Friday, March 8, 2013

Spectacles, Testicles, Wallet, and Watch

This is a pretty good week to be Catholic.  The Conclave is starting on March 12th; we know that now, and the reporting from EWTN has been nothing short of inspiring.  I have been so blessed by the comprehensive coverage this network has provided its viewers from our Pontiff Emeritus' announcement of retirement up to the present moment.  I'm also reading about, and hearing about (on NPR of all sources!) state level victories for the anti-abortion movement.  Even when they are likely to be squashed at the Federal level, trust me, they have the pro-aborts running scared.  Listening to NPR certainly confirms that!  

It has, sadly, been a very busy time for me in terms of intercessory prayers.  I am inundated with prayer requests on Facebook and in my "real life."  I feel the suffering and desperation in each request, and sometimes it is overwhelming. I know it is my privilege and duty to pray for everyone I encounter, those who ask and those who do not, so I do what the saints teach me to do: bring it to the foot of the Cross and join these petitions to the groans of our Savior.  I am praying for miracles for three persons with advanced, metastasized cancer. I am also praying for a family who recently lost their foundation, their wife and mom, Kristina, when she had a heart attack and brain aneurysm during the delivery of her fifth child. I continue to pray for the Faddis family, Chris and his two small children Gianna and Gus, who lost their Mama and wife Angela to cancer.  You are always welcome to join me in these prayers.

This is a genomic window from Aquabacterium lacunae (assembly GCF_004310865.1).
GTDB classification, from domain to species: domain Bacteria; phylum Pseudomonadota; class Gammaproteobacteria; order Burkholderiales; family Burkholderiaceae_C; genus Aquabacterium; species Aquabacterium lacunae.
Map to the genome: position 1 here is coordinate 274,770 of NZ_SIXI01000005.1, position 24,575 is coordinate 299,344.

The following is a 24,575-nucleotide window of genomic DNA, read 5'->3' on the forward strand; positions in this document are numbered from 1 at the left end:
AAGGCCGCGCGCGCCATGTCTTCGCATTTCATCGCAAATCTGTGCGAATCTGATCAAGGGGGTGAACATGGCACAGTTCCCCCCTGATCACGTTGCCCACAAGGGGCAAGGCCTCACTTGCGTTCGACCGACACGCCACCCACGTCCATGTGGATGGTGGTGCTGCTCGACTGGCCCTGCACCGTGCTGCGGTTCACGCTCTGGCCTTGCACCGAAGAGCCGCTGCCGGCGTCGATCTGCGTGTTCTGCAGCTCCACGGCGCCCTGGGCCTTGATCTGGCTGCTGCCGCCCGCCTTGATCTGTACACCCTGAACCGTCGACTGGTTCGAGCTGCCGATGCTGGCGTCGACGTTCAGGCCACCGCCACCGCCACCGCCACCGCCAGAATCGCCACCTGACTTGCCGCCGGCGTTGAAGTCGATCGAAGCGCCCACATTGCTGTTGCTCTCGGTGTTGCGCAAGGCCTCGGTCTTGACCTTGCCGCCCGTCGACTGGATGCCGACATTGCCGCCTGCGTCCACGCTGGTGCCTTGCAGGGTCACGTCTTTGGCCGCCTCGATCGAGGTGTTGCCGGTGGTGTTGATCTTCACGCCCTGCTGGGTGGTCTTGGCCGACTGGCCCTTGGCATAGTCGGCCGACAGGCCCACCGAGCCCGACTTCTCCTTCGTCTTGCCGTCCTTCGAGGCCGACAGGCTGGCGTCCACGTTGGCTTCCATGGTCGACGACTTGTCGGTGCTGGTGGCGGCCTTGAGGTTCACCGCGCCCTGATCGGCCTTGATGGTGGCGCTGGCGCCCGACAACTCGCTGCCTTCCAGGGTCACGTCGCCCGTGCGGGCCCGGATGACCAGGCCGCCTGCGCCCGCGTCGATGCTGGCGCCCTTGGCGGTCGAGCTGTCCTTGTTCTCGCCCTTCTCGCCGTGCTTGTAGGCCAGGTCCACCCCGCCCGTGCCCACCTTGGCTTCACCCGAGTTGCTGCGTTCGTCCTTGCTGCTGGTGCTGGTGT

I am currently in prayer for for four atheists of varying ages.  One is a young, rebellious girl, one a man in his early thirties, one midlife, and one a very elderly man.  I pray for their souls and for some aperture to open inside of them so they can see God's light through whatever  darkness that has driven them to this lonely place where they hide from their Father.  Will you also join me in these prayers?

Germane to atheism, CINOism, and all manner of disobedience and just all around folks being LOST,  I've run of late up against an old difficulty: people's disbelief in the devil, demons, or any sort of concrete definition or manifestation of "evil."  Of course this is an expected offshoot of secularism and relativism, and I have come to expect it. If nothing is a sin, then the foe, too, the author of lies, the cheerleader of sin, has reached obsolescence.  And arguing to an atheist that there may be a demonic influence working on him is generally a dead end street, bad pun intended.  The concept of the great I Am has been reduced, in the atheist's mind, to a sky fairy, and the very real fallen angel nothing more than a character in a red unitard on a can of ham.